Tuesday, March 24, 2009

The Death of Personal Responsibility

Shameless. I guess when it comes to money, everybody wants a handout. Once again, I look like a fool for saving money and paying-off my student loans early. In hindsight, what I should have done was to pay the minimum monthly payments on my loans, finance a multi-million dollar home, bought lots of luxury goods, and wait for Barak "Wealth Redistribution" Obama to bail me out and save me from my own irresponsibility.

Business Week

In just two short months, Robert Applebaum has become something of a spokesman for a generation of people burdened with student loan debt. Applebaum, a 35-year-old attorney in New York, started a Facebook group in January called "Cancel Student Loan Debt to Stimulate the Economy," fed up with news reports about bank executives spending millions to redecorate their offices and receiving hefty bonuses. "I wanted to rant, so instead of sending an e-mail to a couple of my friends, I decided to start a Facebook group," says Applebaum, who finished law school owing $80,000 in student loans. "I figured maybe just a few of my friends would join."

He was wrong. By the end of the second week 2,500 people had joined, and the group now has more than 138,500 members, many of whom are pressing their representatives in Congress for legislation that would forgive student loan debt. "It's just snowballed," says Applebaum.

Sure. If I start a Facebook group asking if people want free money from the government, I'll probably get even more members. These people made the decision to spend money they didn't have for a college degree. If they truly have no money and no job, then postpone the loan until they can pay. There is absolutely no reason to forgive student loans.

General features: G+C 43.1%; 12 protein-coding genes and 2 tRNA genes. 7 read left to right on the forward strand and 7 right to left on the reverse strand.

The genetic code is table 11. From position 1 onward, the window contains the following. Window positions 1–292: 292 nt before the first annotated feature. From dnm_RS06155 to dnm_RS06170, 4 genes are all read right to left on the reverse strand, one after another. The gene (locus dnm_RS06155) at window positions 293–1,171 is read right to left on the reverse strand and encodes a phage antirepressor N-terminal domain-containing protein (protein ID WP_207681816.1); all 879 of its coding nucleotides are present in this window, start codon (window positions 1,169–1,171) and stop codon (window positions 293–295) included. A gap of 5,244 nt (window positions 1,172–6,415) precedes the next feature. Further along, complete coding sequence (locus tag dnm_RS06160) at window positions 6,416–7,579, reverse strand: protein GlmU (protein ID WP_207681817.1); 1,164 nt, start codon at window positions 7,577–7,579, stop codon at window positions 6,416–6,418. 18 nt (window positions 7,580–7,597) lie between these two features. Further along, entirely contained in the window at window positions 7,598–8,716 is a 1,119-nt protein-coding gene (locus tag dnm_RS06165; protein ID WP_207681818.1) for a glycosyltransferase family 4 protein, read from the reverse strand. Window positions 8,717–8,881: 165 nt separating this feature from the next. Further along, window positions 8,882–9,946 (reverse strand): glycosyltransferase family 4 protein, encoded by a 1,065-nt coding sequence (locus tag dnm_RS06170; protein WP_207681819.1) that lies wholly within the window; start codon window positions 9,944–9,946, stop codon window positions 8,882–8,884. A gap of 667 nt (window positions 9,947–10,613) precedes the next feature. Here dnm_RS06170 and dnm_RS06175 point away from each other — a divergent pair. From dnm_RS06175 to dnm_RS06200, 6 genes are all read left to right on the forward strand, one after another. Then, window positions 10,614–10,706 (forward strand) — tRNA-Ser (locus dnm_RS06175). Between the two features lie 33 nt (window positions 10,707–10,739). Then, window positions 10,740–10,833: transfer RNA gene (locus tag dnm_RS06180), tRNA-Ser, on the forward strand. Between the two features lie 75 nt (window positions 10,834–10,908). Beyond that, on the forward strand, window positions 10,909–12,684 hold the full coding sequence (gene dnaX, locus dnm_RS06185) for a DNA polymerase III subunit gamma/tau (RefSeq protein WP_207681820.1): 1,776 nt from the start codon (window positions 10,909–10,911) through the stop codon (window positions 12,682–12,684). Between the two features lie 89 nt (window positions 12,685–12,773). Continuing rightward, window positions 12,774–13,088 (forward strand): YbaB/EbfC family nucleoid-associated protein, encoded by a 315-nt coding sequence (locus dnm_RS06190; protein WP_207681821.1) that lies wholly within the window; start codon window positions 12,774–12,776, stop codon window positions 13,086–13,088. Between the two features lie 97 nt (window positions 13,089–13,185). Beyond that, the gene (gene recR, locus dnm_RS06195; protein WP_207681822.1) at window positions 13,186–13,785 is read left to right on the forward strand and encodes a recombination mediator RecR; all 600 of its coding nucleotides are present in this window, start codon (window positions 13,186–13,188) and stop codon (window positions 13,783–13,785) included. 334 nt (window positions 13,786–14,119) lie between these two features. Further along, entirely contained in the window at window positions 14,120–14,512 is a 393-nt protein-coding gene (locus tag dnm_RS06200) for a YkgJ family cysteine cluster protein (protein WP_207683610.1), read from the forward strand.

For some, the debt is unshakable. Mel Crow of American Fork, Utah, owes $60,000 in student loans from his days at the Academy of Art University in San Francisco. He has spent the last five years struggling to find a computer animation job in his field, with no luck. His parents had to refinance their home so he could consolidate his loans, and he now pays them $500 a month with the $10.50-per-hour he earns at a local cosmetic company.

Why did he spend so much on an art degree? Obviously he thought that was a good investment. I'm sure he could have went to a different art school for a lot less (hint, not in San Francisco) but chose not to.
Others, like Eric Zapata, an aircraft mechanic in California, say their student debt is a constant worry. Zapata owes about $48,000 in student loans and worries he won't be able to afford an engagement ring for his girlfriend. "I've been saving now for two years, but I haven't been able to get the ring yet," he says. "The $400 in monthly [debt] payments just kills me."

Sorry, but that's just retarded. Does she need a ring? I know it's a symbol of marriage and all but practically, a ring is a very poor investment. Hasn't this guy made a $50k bad investment already? Nothing is stopping them from getting married unless the girlfriend is materialistic and greedy, then they'll have problems down the road anyway. Get a simple ring now, get married, then buy her something big later if you can responsibly afford it. That's what people should be doing but I'm afraid Obama and his bailouts are encouraging people to do the opposite, and fiscally responsible fools like me are going to foot the bill. :(


Anonymous said...


your trip to Chengdu left you very cranky. you are starting to sound like Haley's dad.

totochi said...

Nah, I complain about taxes on ordinary income. If Ming wants to give me options for no reason, I'll take'em and not complain about taxes.

Anonymous said...

Hey, leave my family out of this!